Andrew Whiteman

From Wikipedia, the free encyclopedia
Jump to: navigation, search
Andrew Whiteman
Whiteman performing with Broken Social Scene
Background information
Birth name David Andrew Patrick Whiteman
Origin Toronto, Ontario, Canada
Instruments Guitar, bass guitar
Associated acts Apostle of Hustle
Bourbon Tabernacle Choir
Broken Social Scene
Que Vida

Andrew Whiteman (born David Andrew Patrick Whiteman)[1] is a Canadian musician and songwriter. Forming the Bourbon Tabernacle Choir in Toronto out of high school,[2] he eventually left the band in 1993 after eight years.[3] Whiteman went on to record Fear of Zen in 1995 with the band Que Vida![4] Whiteman fronts the band Apostle of Hustle[5][6] with bassist Julian Brown and drummer Dean Stone.[7][8]

Leslie Feist subsequently invited Whiteman to collaborate with Brendan Canning, Kevin Drew, Justin Peroff and herself—then essentially the core members of Broken Social Scene.[9][10] The chemistry was successful and Whiteman became one of the band's four members to consistently appear in every tour.

Whiteman also collaborates with singer Ariel Engle in the band AroarA, which released the EP In the Pines in 2013.[11] The EP, based on the poetry of Alice Notley, was a longlisted nominee for the 2014 Polaris Music Prize.[12]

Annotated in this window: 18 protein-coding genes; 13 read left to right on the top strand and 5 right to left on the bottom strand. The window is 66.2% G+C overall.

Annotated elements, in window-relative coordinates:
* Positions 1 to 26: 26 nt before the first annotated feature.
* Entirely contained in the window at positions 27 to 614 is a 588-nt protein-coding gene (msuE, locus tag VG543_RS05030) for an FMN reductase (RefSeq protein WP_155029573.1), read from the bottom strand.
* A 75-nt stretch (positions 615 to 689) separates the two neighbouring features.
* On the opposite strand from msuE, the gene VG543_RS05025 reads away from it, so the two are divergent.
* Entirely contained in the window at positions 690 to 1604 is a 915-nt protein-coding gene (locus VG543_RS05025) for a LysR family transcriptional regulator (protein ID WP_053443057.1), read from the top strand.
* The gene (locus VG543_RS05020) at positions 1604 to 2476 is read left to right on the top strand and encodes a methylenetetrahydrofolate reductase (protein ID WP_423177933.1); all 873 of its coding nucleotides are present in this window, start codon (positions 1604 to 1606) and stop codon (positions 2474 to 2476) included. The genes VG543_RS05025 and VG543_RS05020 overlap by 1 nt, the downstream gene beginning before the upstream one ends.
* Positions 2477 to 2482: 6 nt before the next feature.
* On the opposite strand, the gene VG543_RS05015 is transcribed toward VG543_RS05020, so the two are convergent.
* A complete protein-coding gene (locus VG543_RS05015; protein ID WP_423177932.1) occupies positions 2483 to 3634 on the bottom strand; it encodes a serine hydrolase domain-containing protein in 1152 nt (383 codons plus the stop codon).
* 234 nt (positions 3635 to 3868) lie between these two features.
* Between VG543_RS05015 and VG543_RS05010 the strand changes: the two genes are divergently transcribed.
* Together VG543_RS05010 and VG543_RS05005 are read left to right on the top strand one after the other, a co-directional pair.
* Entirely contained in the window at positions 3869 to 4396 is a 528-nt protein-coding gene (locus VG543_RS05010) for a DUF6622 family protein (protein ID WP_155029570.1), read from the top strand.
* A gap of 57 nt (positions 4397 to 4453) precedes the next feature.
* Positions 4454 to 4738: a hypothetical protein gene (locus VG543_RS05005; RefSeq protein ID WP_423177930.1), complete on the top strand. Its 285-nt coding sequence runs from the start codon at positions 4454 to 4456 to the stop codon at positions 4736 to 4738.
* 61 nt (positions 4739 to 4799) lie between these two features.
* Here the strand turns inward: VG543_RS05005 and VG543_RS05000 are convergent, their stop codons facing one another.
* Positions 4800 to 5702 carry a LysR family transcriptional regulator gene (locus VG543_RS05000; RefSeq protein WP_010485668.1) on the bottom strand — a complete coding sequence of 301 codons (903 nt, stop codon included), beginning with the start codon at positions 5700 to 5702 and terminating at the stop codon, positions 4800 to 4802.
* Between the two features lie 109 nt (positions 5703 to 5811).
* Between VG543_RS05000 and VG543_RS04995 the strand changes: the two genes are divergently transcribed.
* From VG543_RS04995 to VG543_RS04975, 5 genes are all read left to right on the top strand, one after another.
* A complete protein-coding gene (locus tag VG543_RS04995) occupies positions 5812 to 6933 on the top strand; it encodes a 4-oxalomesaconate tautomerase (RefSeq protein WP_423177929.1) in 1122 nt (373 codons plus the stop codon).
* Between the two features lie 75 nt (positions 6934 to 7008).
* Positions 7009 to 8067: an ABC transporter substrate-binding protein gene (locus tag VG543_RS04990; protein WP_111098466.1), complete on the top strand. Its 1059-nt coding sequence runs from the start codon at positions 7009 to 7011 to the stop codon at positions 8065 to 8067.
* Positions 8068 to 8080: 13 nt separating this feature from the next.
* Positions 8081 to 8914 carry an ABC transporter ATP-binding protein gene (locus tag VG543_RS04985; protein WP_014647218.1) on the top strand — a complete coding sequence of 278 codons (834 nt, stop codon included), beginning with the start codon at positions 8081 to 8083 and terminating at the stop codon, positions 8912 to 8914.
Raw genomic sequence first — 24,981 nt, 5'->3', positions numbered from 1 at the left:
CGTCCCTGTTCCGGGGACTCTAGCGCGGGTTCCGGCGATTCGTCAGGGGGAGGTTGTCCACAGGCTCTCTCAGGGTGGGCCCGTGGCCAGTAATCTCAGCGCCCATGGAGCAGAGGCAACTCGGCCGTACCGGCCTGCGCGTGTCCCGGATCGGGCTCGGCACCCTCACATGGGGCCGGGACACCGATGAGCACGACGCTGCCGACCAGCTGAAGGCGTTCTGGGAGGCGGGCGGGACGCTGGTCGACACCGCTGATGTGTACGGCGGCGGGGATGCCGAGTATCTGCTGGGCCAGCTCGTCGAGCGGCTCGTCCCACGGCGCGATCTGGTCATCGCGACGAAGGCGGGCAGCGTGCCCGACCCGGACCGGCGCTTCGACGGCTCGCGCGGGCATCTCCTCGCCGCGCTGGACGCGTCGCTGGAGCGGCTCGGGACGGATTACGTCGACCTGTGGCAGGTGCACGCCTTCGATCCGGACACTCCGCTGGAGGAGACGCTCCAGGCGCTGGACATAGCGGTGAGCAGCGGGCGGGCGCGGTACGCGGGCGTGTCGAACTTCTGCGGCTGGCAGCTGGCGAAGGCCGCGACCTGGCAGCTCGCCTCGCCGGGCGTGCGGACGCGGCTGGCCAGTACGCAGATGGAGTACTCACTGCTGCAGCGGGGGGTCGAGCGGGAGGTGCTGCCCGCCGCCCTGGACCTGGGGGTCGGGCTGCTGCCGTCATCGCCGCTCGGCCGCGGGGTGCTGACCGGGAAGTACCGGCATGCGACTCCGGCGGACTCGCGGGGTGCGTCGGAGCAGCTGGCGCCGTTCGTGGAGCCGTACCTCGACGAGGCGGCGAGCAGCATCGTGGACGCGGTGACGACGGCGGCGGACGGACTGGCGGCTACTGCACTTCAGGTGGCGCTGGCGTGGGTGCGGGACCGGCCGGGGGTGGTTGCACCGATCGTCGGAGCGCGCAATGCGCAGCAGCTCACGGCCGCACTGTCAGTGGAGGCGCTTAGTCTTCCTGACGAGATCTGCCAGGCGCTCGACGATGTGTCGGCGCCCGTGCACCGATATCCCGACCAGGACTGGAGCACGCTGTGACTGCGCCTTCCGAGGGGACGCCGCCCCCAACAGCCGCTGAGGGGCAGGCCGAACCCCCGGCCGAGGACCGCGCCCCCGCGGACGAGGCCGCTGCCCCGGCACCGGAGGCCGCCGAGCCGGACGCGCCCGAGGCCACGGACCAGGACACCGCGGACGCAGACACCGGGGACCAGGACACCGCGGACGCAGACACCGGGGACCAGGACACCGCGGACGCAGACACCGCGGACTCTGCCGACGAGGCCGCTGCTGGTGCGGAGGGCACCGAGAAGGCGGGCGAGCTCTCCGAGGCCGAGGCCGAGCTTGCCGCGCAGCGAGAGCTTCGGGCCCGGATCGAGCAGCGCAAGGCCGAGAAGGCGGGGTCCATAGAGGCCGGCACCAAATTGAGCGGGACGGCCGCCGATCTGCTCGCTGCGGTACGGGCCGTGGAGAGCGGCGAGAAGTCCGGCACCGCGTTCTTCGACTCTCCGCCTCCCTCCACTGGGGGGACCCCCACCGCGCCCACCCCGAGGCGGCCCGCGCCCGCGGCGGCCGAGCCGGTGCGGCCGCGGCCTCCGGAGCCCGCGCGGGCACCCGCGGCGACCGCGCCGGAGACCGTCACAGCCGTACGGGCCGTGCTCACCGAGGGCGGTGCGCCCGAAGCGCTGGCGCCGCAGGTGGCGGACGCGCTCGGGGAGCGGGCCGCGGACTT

See also[edit]


  1. ^ "Andrew Whiteman". Discogs. Retrieved 30 November 2011.  External link in |work= (help)
  2. ^ Stoute, Lenny (22 October 1992). "Debut album may mean last call for Bourbon Tabernacle Choir". Toronto Star. p. E7. 
  3. ^ Kastner, Jamie (7 February 1995). "Another Shot Of Bourbon". Jam!. Retrieved 30 November 2011.  External link in |work= (help)
  4. ^ ""Fear of Zen" (sound recording) / Andrew Whiteman & Que Vida!", (Ottawa: Library and Archives Canada), AMICUS No. 15511021, retrieved 30 November 2011.  External link in |work= (help)
  5. ^ Trapunski, Richard (19 July 2007). "Apostle of Hustle change tune". Spinner. Retrieved 30 November 2011.  External link in |work= (help)
  6. ^ "Andrew Whiteman Overview". Allmusic. Retrieved 30 November 2011.  External link in |work= (help)
  7. ^ Wigney, Allan (11 April 2007). "Apostle of Hustle change tune". Jam!. Retrieved 30 November 2011.  External link in |work= (help)
  8. ^ Cox, Deena (3 May 2007). "Music » Music Features » Apostle of Hustle shares his maniacal obsession". The Georgia Straight (Vancouver: Vancouver Free Press Publishing Corp). ISSN 0709-8995. Retrieved 30 November 2011. 
  9. ^ McLean, Steve. "Broken Social Scene Biography". The Historica Dominion Institute. Retrieved 30 November 2011.  External link in |work= (help)
  10. ^ Wilson, MacKenzie. "Broken Social Scene Biography". Allmusic. Retrieved 15 April 2010.  External link in |work= (help)
  11. ^ AroarA at CBC Music.
  12. ^ "Polaris Music Prize announces 2014 long list". Aux, 19 June 2014.